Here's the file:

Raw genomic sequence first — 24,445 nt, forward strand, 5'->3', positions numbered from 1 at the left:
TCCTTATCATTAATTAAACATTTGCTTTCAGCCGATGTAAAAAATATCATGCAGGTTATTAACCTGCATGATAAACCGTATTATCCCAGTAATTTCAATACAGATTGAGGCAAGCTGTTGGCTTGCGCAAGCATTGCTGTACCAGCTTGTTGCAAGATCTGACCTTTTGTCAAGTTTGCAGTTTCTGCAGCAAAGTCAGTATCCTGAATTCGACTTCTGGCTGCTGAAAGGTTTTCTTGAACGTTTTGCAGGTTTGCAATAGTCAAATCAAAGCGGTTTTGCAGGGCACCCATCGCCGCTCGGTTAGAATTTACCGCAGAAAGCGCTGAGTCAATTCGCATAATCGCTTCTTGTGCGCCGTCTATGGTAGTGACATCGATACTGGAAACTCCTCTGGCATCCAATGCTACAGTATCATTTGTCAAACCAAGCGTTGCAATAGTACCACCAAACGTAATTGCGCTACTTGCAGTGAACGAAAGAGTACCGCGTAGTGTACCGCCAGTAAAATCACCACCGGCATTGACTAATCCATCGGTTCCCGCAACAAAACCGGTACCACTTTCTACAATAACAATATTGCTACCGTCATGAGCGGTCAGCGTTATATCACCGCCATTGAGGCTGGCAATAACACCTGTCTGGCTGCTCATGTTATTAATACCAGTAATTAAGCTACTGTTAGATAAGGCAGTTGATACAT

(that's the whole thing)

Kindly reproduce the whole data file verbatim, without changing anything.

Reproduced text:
Raw genomic sequence first — 24,445 nt, forward strand, 5'->3', positions numbered from 1 at the left:
TCCTTATCATTAATTAAACATTTGCTTTCAGCCGATGTAAAAAATATCATGCAGGTTATTAACCTGCATGATAAACCGTATTATCCCAGTAATTTCAATACAGATTGAGGCAAGCTGTTGGCTTGCGCAAGCATTGCTGTACCAGCTTGTTGCAAGATCTGACCTTTTGTCAAGTTTGCAGTTTCTGCAGCAAAGTCAGTATCCTGAATTCGACTTCTGGCTGCTGAAAGGTTTTCTTGAACGTTTTGCAGGTTTGCAATAGTCAAATCAAAGCGGTTTTGCAGGGCACCCATCGCCGCTCGGTTAGAATTTACCGCAGAAAGCGCTGAGTCAATTCGCATAATCGCTTCTTGTGCGCCGTCTATGGTAGTGACATCGATACTGGAAACTCCTCTGGCATCCAATGCTACAGTATCATTTGTCAAACCAAGCGTTGCAATAGTACCACCAAACGTAATTGCGCTACTTGCAGTGAACGAAAGAGTACCGCGTAGTGTACCGCCAGTAAAATCACCACCGGCATTGACTAATCCATCGGTTCCCGCAACAAAACCGGTACCACTTTCTACAATAACAATATTGCTACCGTCATGAGCGGTCAGCGTTATATCACCGCCATTGAGGCTGGCAATAACACCTGTCTGGCTGCTCATGTTATTAATACCAGTAATTAAGCTACTGTTAGATAAGGCAGTTGATACAT